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Ferrari SF90 Spider revealed – 986bhp drop-top to join Stradale

Ferrari has revealed its near no-compromise SF90 Spider – available in standard and stripped Assetto Fiorano forms

It should come as no surprise that Ferrari has revealed a spider derivative of the SF90 Stradale, featuring the same fearsome 986bhp powertrain that includes the ability to roam around on electric power should you wish. Just as the Stradale was the first plug-in hybrid Ferrari coupe, so this is the first Ferrari spider of its kind. Neither is it likely to be the last. Should you want one, you’ll need to find an additional ten percent so over the coupe’s £375,000 asking price, lifting the price of the Spider to around £415,000. F8 Spider

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The SF90 Spider features a retractable hard-top that works on the same principle as that fitted to the F8 Spider, is made from aluminium and weighs in the region of 40kg less than a conventional fabric roof. Although at 1670kg (dry) the SF90 Spider is 100kg heavier than its coupe sibling. Eighty percent of that weight increase is attributed to the car’s roof, with the remaining twenty percent down to the modifications made to the car’s chassis to allow the Spider to have the same level of stiffness as the coupe.

It’s no slower though, with a 2.5-second zero to sixty time and a 211mph top speed, which is all down to Ferrari’s first plug-in hybrid powertrain. 

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At its core is the company’s 4-litre twin-turbocharged V8 mated to an eight-speed dual-clutch gearbox driving the rear axle. With 769bhp (59hp more than an F8) and 590lb ft of torque, in itself the V8 has plenty to be getting on with, not that this stopped Ferrari from developing a pair of electric motors for the front axle and another one for the rear, the latter responsible for the car’s reverse gear. Combined, this trio of motors produces an additional 217bhp and 15 miles of electric driving range.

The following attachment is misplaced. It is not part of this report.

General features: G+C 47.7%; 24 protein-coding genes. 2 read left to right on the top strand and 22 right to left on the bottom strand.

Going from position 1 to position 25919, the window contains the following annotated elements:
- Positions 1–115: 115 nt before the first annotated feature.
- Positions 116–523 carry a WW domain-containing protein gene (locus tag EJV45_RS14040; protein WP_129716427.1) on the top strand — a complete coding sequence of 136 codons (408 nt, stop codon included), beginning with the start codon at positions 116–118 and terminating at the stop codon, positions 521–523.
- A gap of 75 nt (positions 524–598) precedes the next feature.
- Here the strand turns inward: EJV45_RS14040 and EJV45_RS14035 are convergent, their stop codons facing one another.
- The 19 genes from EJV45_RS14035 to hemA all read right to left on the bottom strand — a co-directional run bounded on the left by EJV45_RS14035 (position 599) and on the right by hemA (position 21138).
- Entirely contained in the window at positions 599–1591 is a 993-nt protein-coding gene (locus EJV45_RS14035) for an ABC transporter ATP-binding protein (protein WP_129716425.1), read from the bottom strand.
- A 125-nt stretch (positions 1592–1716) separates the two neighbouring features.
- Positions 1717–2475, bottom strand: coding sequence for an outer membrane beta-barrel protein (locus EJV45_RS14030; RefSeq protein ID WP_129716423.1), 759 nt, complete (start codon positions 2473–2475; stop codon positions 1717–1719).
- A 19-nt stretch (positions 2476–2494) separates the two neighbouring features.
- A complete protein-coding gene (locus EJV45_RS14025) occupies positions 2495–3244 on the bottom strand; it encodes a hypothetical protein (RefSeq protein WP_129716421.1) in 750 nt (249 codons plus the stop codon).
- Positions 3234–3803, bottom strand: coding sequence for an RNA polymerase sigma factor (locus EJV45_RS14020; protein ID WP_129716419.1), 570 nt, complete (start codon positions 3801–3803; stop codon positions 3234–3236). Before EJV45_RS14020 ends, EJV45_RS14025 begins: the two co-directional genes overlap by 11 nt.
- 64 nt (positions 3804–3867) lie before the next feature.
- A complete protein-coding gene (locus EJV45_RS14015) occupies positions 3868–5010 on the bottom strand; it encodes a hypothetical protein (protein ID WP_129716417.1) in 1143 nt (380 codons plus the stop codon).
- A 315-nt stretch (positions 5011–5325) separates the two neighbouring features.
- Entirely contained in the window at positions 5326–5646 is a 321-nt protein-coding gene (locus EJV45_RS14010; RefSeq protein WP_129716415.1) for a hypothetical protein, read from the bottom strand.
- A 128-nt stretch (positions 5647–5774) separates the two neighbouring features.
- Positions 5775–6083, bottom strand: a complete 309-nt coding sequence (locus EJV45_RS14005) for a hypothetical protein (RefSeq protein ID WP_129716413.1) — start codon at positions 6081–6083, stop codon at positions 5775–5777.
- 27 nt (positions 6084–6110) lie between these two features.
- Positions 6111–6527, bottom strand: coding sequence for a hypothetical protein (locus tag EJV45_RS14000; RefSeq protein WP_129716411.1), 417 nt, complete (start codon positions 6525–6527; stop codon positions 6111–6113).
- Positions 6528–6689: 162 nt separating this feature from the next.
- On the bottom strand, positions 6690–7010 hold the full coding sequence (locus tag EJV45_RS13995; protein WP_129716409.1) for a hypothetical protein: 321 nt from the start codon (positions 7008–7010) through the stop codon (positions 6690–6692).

Naturally the electric energy can be utilised in a number of ways. Electric mode drives only the front axle, hybrid mode sees the V8 and the electric motor on the rear axle work together, and four-wheel-drive hybrid mode sees the front axle deliver power on demand to enhance traction on corner exit and maximise energy recovery when the driver lifts off and during braking. Energy recuperation for the battery is also achieved through regen braking and via the V8 when the right situation arises. For the Spider the SF90’s traction control, torque vectoring and brake-by-wire systems have all been recalibrated. 

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Much of the focus on the SF90’s Spider’s development has been on the car’s aerodynamics. Pivotal to this is a bespoke shut-off Gurney flap at the rear, which controls the level of downforce over the rear axle. There are also new vortex generator strakes under the front of the car. The shut-off Gurney is a suspended element that comprises two sections: one fixed and one active to create a wedged shape frontal area. Reacting to speed, acceleration, steering wheel angle and pressure on the brake pedal, its purpose is to manage downforce when and where required, by either reducing drag for high-speed running or increasing downforce where the Romans got bored of building straight roads. 

Ferrari’s aerodynamicists have also worked on managing airflow and buffering in the SF90 Spider’s cockpit, with a central piece of trim between the driver and passenger that channels air away from the occupants’ heads and shoulders.

As with the Stradale the SF90 Spider will also be available with Ferrari’s Assetto Fiorano performance pack. Comprising of Multimatic dampers, developed from the units fitted to the company’s GT race cars, and a series of carbonfibre and titanium parts that reduce the car’s weight by 21kg including a new carbon fibre rear spoiler and a set of Michelin Pilot Sport Cup 2 R tyres with a unique compound.Bespoke racing inspired liveries are also available. Currently, nearly fifty percent of SF90 Stradale customers have ordered their cars with the Assetto Fiorano pack. 

Like the SF90 Stradale, production numbers of the new Spider will not be limited, rather the number built will be restricted by Ferrari’s production capabilities during the car’s model cycle. Deliveries will start in Q2 2021 in European left hand drive markets, with other markets following the month after.

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